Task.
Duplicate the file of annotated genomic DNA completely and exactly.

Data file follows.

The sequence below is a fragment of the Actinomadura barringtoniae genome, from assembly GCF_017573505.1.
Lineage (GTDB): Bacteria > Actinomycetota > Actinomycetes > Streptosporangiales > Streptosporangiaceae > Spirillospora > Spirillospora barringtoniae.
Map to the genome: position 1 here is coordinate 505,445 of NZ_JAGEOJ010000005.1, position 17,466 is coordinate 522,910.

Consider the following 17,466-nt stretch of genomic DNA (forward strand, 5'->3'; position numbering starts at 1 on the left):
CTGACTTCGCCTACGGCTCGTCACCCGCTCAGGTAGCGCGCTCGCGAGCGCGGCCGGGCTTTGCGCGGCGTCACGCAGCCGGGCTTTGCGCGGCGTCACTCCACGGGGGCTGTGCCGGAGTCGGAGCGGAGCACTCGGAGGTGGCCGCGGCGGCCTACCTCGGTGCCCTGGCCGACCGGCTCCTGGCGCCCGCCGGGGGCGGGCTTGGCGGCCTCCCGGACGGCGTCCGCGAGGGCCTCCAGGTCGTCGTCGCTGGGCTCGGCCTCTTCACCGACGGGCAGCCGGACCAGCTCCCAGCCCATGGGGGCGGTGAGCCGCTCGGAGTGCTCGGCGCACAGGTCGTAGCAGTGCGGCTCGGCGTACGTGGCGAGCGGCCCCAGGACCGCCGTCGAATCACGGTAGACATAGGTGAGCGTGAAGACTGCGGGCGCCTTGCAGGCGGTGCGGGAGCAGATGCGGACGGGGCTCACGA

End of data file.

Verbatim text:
The sequence below is a fragment of the Actinomadura barringtoniae genome, from assembly GCF_017573505.1.
Lineage (GTDB): Bacteria > Actinomycetota > Actinomycetes > Streptosporangiales > Streptosporangiaceae > Spirillospora > Spirillospora barringtoniae.
Map to the genome: position 1 here is coordinate 505,445 of NZ_JAGEOJ010000005.1, position 17,466 is coordinate 522,910.

Consider the following 17,466-nt stretch of genomic DNA (forward strand, 5'->3'; position numbering starts at 1 on the left):
CTGACTTCGCCTACGGCTCGTCACCCGCTCAGGTAGCGCGCTCGCGAGCGCGGCCGGGCTTTGCGCGGCGTCACGCAGCCGGGCTTTGCGCGGCGTCACTCCACGGGGGCTGTGCCGGAGTCGGAGCGGAGCACTCGGAGGTGGCCGCGGCGGCCTACCTCGGTGCCCTGGCCGACCGGCTCCTGGCGCCCGCCGGGGGCGGGCTTGGCGGCCTCCCGGACGGCGTCCGCGAGGGCCTCCAGGTCGTCGTCGCTGGGCTCGGCCTCTTCACCGACGGGCAGCCGGACCAGCTCCCAGCCCATGGGGGCGGTGAGCCGCTCGGAGTGCTCGGCGCACAGGTCGTAGCAGTGCGGCTCGGCGTACGTGGCGAGCGGCCCCAGGACCGCCGTCGAATCACGGTAGACATAGGTGAGCGTGAAGACTGCGGGCGCCTTGCAGGCGGTGCGGGAGCAGATGCGGACGGGGCTCACGA